Milan – During a debate on the works of Immanuel Kant, two historians discussed the validity of his thought. The philosopher Kant supported Enlightenment ideas, which spread throughout Europe during the 18th century.
Was this a period that helped the development of society as we know it today? The Enlightenment was certainly a significant stage in the development of modern society, as this current of thought questioned many of the strong points of eighteenth-century society, creating a new way of seeing things, similar to the modern one.
First of all, the Enlightenment did not share the idea of an absolutist power, as the people had to hold the sovereignty and political power of a state, rebelling against power itself, if it became authoritarian or oppressive. The famous philosopher Montesquieu affirmed the idea of a state in which the three main powers (executive, judicial, legislative) were divided, since, based on how a government managed these three powers, citizens had different levels of political freedom. The lowest level of this freedom was recorded precisely in the absolutist state. And since the man with Enlightenment thought had to rely exclusively on reason, using the intellect to help do the common good, freedom was what he most sought. This reaffirms the validity of the Enlightenment and its exponents in going against an absolutist system of government.
From the previous affirmations arise two other causes for which the Enlightenment fought to try to lay the foundations for a more just society: the defense of the principles of equality of citizens, and correlated, the criticism of the noble privileges of the time.
As regards the first cause, it is closely linked to the principle of political freedom affirmed by Montesquieu. The latter argued the importance of such freedom, while other Enlighteners, such as Rousseau, instead fought for equality and justice in society. Consequently, no one was to boast class privileges, and everyone could participate in any political activity, so as not to meet the natural rights of every man.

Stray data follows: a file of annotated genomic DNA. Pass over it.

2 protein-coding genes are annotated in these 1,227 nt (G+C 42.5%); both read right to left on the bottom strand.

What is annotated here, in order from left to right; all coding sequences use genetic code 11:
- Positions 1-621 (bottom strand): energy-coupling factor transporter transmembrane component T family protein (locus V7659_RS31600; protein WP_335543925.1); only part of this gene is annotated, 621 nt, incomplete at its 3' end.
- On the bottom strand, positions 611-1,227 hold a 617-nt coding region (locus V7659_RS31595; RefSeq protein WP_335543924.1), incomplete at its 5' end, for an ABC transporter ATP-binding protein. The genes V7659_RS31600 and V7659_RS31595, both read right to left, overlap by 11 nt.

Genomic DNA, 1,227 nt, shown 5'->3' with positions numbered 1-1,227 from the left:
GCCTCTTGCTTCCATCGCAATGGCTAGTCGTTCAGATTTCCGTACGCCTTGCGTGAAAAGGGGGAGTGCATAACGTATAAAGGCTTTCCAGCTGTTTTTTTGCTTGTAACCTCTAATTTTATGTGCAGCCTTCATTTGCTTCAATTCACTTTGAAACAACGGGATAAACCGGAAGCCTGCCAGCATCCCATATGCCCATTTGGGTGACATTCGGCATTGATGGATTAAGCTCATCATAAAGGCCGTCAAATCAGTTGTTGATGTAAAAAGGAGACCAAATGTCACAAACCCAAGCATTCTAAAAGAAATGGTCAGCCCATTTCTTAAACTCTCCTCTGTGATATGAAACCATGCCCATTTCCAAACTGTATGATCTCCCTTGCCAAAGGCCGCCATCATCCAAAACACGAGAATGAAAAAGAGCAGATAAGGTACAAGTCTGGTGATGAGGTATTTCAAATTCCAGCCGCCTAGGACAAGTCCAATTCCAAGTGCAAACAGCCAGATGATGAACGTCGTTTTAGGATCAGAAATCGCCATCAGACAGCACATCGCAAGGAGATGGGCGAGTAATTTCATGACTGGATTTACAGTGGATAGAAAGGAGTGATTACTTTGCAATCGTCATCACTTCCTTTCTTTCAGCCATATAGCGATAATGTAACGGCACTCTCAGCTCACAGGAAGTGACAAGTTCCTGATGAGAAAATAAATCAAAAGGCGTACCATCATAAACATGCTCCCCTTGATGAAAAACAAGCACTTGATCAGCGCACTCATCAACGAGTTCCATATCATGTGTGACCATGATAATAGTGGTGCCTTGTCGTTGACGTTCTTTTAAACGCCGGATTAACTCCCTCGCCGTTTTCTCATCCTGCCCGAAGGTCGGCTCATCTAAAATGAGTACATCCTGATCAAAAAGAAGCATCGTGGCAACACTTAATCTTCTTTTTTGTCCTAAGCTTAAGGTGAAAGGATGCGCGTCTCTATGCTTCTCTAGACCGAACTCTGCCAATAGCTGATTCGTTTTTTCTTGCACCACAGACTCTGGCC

The second cause is in turn related to the first, as an affirmation of the superiority of the nobles would be inconsistent with an idea of social equality. A clear example of the implementation of this idea was the imposition of taxes, by some Enlightenment ruler, even on the nobles, a clear sign that the Enlightenment current offered ideas that benefited everyone, both sovereigns and subjects.
Despite this, many argue that the Enlightenment was only a period of transition, yes with its ideas, but without a clear influence in the renewal of society. For example, the Enlightenment thought reduced the concept of man, only to those who used reason. So did this mean that the infants, the insane or the sick elderly were not men? The use of reason only shows a detachment from emotions and feelings, that is, it renders a man devoid of his soul; and what is a man without a soul? Nothing.
Furthermore, the Enlighteners made a promise, without keeping it, of a better society, based on new principles and methods of government open to human rights. This did not happen, because the situation of man has not changed and the absolutist governments have continued to exercise their power.
The fact that Enlightenment thought reduced men to reason alone is not unfounded. The Enlightenment tried to develop that desire for knowledge and freedom in the mind of man, so that they could get out of the state of ignorance and superstition in which they previously lived.
With regard, however, to the promise made of a more just society, with the advent of the Enlightenment, as already mentioned in part, the governments of many states implemented reforms that reduced the differences between the classes and invested capital in improving social structures.
Surely, man has drawn a lot of good from the Enlightenment period, also drawing benefits for society, and concepts that we find at the basis of modern social and political thought.